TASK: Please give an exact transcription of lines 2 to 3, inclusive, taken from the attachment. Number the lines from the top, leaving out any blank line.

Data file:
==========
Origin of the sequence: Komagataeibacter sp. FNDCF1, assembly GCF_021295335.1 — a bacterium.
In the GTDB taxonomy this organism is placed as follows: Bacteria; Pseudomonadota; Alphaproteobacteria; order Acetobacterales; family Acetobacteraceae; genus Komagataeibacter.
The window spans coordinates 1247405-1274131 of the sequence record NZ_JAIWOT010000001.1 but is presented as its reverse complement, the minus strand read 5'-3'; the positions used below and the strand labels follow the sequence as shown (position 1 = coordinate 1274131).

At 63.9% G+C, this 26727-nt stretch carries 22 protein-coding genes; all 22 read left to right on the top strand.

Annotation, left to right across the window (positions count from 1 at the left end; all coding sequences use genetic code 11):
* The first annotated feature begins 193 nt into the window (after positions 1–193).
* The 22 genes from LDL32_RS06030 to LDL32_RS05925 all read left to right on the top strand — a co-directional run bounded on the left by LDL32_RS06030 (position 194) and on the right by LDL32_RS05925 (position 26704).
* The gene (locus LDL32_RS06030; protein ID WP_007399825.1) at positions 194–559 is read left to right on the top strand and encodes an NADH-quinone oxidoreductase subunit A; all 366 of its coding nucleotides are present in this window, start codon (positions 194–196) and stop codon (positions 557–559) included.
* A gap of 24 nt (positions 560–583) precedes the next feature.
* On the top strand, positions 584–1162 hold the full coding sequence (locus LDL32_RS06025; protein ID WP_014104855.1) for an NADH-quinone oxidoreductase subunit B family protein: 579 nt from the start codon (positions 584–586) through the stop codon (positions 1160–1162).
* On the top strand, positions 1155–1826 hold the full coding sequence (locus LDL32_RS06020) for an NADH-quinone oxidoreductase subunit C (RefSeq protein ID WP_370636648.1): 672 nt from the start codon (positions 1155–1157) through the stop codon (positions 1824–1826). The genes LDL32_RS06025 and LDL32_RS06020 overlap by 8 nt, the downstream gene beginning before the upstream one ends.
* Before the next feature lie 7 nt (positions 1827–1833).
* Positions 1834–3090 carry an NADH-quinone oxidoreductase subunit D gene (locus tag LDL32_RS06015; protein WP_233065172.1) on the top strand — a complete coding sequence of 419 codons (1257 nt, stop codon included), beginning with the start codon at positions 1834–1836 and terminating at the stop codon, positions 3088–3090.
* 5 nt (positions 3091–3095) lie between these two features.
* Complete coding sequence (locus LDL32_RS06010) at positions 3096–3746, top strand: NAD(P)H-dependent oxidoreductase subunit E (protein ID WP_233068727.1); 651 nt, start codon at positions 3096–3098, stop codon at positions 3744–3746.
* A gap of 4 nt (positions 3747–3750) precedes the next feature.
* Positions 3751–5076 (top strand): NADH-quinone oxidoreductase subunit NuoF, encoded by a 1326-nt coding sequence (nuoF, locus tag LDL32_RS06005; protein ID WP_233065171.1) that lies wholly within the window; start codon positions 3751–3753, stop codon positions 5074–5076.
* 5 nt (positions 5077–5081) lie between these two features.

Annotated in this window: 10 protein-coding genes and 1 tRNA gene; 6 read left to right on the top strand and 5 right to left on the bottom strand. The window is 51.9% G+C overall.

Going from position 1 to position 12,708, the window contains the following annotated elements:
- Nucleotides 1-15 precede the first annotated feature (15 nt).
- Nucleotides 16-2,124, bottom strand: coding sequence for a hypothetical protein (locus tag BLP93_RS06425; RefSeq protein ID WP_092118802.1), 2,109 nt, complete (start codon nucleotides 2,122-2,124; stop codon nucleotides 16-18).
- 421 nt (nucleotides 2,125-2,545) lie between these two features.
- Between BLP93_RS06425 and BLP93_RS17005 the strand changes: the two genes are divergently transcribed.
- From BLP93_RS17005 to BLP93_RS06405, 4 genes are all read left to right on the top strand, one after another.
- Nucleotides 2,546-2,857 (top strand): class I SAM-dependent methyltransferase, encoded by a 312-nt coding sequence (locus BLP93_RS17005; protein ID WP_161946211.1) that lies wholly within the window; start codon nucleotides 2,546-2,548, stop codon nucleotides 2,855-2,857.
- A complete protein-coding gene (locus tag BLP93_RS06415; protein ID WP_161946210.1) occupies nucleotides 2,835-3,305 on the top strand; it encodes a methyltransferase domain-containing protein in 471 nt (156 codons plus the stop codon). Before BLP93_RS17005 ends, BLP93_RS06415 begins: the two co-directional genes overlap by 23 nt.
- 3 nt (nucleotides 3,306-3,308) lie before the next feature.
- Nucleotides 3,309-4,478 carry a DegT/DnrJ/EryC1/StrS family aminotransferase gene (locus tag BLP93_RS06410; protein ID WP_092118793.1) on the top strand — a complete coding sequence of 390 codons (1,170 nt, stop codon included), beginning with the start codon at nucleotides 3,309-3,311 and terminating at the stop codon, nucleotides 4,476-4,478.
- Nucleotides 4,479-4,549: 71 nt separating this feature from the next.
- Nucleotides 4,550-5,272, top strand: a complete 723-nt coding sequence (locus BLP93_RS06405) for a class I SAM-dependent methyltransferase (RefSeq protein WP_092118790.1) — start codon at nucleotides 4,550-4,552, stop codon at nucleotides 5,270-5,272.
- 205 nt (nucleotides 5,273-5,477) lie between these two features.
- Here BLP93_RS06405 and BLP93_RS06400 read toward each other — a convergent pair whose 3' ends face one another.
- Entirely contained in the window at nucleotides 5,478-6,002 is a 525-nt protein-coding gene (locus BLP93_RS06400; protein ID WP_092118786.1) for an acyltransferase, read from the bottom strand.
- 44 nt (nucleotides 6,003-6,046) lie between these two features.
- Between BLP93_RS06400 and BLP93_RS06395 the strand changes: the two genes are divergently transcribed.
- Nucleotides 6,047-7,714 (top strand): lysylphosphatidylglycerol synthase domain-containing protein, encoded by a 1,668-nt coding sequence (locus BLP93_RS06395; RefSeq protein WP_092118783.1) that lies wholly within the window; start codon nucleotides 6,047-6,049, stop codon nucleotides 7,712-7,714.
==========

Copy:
In the GTDB taxonomy this organism is placed as follows: Bacteria; Pseudomonadota; Alphaproteobacteria; order Acetobacterales; family Acetobacteraceae; genus Komagataeibacter.
The window spans coordinates 1247405-1274131 of the sequence record NZ_JAIWOT010000001.1 but is presented as its reverse complement, the minus strand read 5'-3'; the positions used below and the strand labels follow the sequence as shown (position 1 = coordinate 1274131).